Tuesday, February 8, 2011

Egypt, Democracy and Popular Uprising

I have been glued to the TV for weeks now.  I jump up and down when I recognize the location and the camera perspective.  I remember the same spaces with people jammed in to see Nasser.  Nasser was popular because he was going to unify the Arab nations and economic prosperity to the people.  Sound familiar?

Ok, so I am old.  and I remember the evacuation for the 6 Day War.

One of my favorite memories of Egypt is the day of evacuation.  We got up one morning extra early with my parents explaining that we were going on "vacation."  Problem was Dad was staying behind and we hadn't finished school for the year.  We were off to Greece!  I thought that was terrific.  Woohoo!  No school and vacation at the ocean....hmmm, yeah.  That works.

The family car at the time was a VW 2-door station wagon.  I can't help you with this if you're really young....VW made a 2-door station wagon, trust me.  My favorite place was in the very back.  It was away from my parents and most importantly, away from my younger brother.  In this particular trip, my view was even more of a perch with all the suitcases.

To get to the airport from where we lived (in Maadi/Digla), you had to drive along the Nile for a bit to get from the south side to main road to the airport.  One of the best views in Cairo is along the Nile.  The water seems to rush by and the Faluca's (Egyptian sailboats) are stunning.  The contrast of the old (Faluca's) and the new (the lotus TV tower) was a favorite.

The problem was I couldn't see the Nile when we got to the Corniche.  It was totally blocked by elbow to butt end with tanks and armed personnel carriers.  The view was completely blocked.

When I asked my parents what was going on, they replied that Nasser was protecting Egypt.  I said that he was prepping for war.  The next question was why all the cars had their headlights painted over.  ...so they would not be seen at night from the air.  Of course that begged the question how you were going to see where you were going at night.  That one didn't get an answer.  Course all the sandbag walls in front of every door and window along the Corniche was the next question.  ...so broken glass doesn't fly out and hurt people.  I guessed out loud that the only thing that would push glass out that fast would be a bomb.  ...that didn't get an answer either.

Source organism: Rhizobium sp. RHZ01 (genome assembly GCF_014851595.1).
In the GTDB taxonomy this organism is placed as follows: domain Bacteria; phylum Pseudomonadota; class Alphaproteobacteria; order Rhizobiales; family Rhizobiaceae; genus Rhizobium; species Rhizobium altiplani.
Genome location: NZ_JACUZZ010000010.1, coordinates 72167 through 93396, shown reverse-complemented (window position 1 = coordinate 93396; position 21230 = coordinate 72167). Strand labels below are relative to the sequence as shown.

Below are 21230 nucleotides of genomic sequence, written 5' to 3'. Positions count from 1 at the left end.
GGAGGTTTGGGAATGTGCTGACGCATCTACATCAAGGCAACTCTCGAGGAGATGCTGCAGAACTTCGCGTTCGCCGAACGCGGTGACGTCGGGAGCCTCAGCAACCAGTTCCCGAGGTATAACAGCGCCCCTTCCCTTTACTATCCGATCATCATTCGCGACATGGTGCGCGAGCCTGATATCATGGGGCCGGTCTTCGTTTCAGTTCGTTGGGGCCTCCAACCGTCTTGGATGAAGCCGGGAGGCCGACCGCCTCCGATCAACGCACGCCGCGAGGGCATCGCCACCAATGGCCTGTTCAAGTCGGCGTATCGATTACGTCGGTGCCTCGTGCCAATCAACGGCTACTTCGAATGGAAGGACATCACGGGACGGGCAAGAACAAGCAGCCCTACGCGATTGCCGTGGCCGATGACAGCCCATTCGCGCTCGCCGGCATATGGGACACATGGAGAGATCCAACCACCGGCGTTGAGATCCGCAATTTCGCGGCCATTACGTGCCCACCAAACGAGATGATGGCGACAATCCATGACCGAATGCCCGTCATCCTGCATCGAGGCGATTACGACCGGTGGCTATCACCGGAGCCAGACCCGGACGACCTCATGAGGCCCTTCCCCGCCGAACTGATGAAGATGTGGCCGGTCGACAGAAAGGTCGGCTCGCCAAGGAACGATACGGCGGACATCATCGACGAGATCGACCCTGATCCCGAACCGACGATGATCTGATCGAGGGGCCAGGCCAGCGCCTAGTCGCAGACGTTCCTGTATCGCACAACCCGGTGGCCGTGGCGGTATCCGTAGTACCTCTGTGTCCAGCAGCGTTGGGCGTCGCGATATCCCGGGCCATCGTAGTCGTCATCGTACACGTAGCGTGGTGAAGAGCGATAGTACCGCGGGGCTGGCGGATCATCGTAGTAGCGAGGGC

When we got to the airport, it seemed that every American family and all their kids were in the lobby trying to check in.  It was no "vacation."

One of the tip offs was the level of anxiety.  And the women either in a small quiet group chatting with worried looks, or loudly talking to no one in particular.  Mom parked us with a very firm "sit here" and she went off to a woman who was dominating the conversation in the entire lobby.  She seemed to be the one that everyone was talking about.

I thought her loud wailings to be ridiculous.  She was going on about having to leave her fur coats and her chandelier.  She just knew her place was going to be broken into and horrible people were going to steal everything she owned.  The most important of those things seemed to be her furs and a light.

I wondered what you needed a fur in Egypt for...much less more than one fur.  And why did she care about a chandelier.  It must have been some kind of light.